Wednesday 24 May 2017

Cuala's Red Army travels north for Slaughtneil battle

A place in the All-Ireland club hurling final - and in history - awaits winners of big clash in Armagh

Cuala manager Mattie Kenny calms tempers during their Dublin SHC final Photo: Daire Brennan/Sportsfile
Cuala manager Mattie Kenny calms tempers during their Dublin SHC final Photo: Daire Brennan/Sportsfile
Liam Kelly

Liam Kelly

What would Ross O'Carroll-Kelly think if he saw a red and white flag fluttering proudly over Dún Laoghaire-Rathdown County Council's headquarters?

The famous South Dublin fictional character, whose adventures are brought to life by the wit and invention of author Paul Howard would, no doubt, rear up in indignation.

"Focking cheek," he might observe. "A focking Munster flag? In Dún Laoghaire? Wait till I text Drico. He'll have something to say about that!"

But if the bould Ross was told it was actually not a rugby flag, but a Dalkey GAA club's banner hoisted high in the sky amid the sprawling density of prime rugby territory, he'd be apoplectic.

"Whaaaat? Focking stick-fighters? Burn them out and pack them back to the Nort Soide, or back to the bog, or wherever they crawled out of," he'd announce to the assembled multitudes as he reached for another pint of Heino.

But there we are. Cuala GAA club, on the brink of history, head north today, but not just across the Liffey.

Their version of the Red Army marches on Armagh for a date with destiny against Slaughtneil, another hurling team with their eyes on a huge prize - a place in the All-Ireland club hurling final on St Patrick's Day.

Cuala travel with the goodwill and hopes for success from their local support and membership which numbers around 1,600 men, women, and children, and of all the Dublin hurling fraternity.

The team manager, Mattie Kenny, a proud Galway man, is the central figure around whom the Cuala hurlers have enjoyed great success in 2015 and 2016.

Kenny guided the team to victory in the Dublin Championship for the first time in 21 years in '15, and to the Leinster final where they lost to Oulart-The Ballagh. Cuala went all the way once more in the 2016 county championship, defeating Kilmacud Crokes in the final, and then became the first Dublin team since Crumlin in 1980 to win a Leinster club hurling title.

O'Loughlin Gaels of Kilkenny were the vanquished side and their manager Aidan Fogarty was suitably impressed.

"I think they can push on and win the All-Ireland. Their brand of hurling is open and fast. It makes them very hard to stop," he said after the final.

Slaughtneil are equally deserving of praise. Their footballers defeated mighty St Vincent's of Dublin in the club football semi-final and nine of that squad will be on hurling duty today against Cuala.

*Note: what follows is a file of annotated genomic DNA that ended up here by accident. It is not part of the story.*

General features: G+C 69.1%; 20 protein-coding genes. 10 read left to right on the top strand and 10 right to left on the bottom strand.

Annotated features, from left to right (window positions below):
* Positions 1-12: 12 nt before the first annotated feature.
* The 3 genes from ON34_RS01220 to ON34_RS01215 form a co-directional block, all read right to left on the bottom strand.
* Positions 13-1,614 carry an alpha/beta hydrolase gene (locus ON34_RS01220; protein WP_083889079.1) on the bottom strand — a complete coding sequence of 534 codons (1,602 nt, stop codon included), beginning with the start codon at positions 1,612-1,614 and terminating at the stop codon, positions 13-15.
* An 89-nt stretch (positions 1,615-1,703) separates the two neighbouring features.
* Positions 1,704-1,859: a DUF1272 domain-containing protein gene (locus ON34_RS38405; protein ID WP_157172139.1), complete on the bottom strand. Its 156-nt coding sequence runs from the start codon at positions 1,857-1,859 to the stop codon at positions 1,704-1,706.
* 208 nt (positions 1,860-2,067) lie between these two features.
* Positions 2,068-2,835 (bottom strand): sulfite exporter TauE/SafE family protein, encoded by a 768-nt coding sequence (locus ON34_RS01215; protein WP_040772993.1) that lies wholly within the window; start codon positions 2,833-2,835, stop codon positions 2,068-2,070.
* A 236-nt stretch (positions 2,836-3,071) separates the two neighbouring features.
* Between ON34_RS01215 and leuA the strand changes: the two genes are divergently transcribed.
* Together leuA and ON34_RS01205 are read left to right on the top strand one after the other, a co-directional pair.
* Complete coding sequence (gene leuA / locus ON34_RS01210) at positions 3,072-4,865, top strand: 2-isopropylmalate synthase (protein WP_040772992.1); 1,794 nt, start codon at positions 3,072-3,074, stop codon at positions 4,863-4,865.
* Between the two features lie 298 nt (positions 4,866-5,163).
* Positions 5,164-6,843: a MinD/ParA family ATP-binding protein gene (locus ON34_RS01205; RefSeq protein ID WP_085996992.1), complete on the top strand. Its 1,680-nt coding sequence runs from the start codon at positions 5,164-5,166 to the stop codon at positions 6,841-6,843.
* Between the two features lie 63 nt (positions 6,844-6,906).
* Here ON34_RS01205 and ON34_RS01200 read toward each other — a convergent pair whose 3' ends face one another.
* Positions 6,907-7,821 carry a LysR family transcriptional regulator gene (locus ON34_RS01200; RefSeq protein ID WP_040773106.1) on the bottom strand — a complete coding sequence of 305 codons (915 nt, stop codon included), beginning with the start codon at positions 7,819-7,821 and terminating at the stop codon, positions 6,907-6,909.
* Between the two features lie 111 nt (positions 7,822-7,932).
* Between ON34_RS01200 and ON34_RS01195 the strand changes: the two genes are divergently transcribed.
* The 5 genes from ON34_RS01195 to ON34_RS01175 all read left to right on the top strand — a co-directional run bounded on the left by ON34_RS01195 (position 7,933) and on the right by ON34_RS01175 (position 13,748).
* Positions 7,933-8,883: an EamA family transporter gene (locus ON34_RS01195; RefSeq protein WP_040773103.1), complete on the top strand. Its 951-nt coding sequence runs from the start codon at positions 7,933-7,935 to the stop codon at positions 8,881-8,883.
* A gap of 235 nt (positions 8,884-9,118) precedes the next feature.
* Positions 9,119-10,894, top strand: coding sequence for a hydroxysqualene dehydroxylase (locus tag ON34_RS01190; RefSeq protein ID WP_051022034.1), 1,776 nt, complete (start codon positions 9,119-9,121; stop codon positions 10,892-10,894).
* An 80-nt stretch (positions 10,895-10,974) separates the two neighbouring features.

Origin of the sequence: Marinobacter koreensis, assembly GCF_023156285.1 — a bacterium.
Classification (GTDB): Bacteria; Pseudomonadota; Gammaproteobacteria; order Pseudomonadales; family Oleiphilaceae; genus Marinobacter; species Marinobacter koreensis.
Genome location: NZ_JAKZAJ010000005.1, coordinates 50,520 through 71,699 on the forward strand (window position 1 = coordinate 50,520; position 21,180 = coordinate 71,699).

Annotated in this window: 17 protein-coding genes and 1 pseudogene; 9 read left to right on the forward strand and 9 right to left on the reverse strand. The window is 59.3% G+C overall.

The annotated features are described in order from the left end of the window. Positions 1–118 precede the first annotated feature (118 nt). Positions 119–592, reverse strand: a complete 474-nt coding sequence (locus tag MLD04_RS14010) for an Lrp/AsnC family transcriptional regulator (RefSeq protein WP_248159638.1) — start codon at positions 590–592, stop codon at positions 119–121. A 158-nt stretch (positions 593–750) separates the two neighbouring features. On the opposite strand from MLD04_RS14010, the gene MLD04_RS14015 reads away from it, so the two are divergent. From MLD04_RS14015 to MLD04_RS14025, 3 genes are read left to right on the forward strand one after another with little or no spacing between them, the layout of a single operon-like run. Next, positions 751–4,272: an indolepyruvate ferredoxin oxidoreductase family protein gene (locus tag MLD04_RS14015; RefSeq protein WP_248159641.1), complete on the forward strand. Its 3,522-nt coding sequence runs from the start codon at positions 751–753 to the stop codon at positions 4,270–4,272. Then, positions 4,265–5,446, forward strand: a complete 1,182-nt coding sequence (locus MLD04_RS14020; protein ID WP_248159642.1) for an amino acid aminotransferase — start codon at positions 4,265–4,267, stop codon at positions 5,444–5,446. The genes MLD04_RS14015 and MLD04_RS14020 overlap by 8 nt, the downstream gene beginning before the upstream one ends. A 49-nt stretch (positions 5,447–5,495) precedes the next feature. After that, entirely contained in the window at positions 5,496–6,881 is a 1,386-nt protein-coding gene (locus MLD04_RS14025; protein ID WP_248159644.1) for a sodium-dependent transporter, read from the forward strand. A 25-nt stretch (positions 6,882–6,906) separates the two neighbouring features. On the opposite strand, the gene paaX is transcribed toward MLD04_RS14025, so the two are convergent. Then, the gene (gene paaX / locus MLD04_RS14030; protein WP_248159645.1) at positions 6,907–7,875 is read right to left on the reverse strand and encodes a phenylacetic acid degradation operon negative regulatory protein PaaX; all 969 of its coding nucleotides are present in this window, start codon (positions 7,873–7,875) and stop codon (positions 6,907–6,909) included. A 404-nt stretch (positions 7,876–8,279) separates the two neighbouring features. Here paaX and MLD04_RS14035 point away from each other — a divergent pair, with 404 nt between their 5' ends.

The Derry dual champions can become the first club in history to reach the All-Ireland final in both codes in the same year.

No wonder Mattie Kenny is not shouting the odds ahead of this intriguing encounter between two sets of highly-motivated players and management teams.

Kenny has called for tangible backing from the denizens of Dalkey and the surrounding areas in today's semi-final at the Athletic Grounds.

"We know the momentum that the opposition have, so we're expecting a massive battle on the day. We just want to make sure that we turn up and give a good account ourselves and put ourselves in a position to perform.

"We're hoping that everyone in Cuala, South Dublin, and everyone else in the Dublin area comes out and supports the team."

Cuala are backboned by Dublin hurlers Mark and Paul Schutte, David Treacy, Colm Cronin and Darragh O'Connell.

Dual player Con O'Callaghan, Cian's brother, opted for the county footballers but will not return to the big ball game until the club championship ends.

The Dalkey outfit will hope to avoid the fate of Crumlin, the last Dubs team to play in an All-Ireland club hurling semi-final.

Crumlin faced Ulster champions Ballycastle McQuillans in Croke Park on April 27, 1980.

They had qualified by defeating Camross of Laois in the provincial final at Athy on March 23.

Goals and the timing of them were vital in both matches.

Against Camross, Crumlin's Bernard O'Donovan raised a green flag within 90 seconds of the start of the game, and again 30 seconds after half-time.

Mick Reynolds got the other goal, and the Dubliners won by 3-5 to 0-11.

Just over a month later Ballycastle hit Crumlin with three goals and a point between the 49th and 53rd minute en route to a 3-9 to 0-8 victory.

Phelim Watson, Brian Donnelly and Eddie Donnelly scored the goals and Olcan Lavery the point in that period for the winners.

This will be another fascinating encounter and you have to wonder: will history be repeated with goals proving the key factor?

We will find out this afternoon.

Irish Independent

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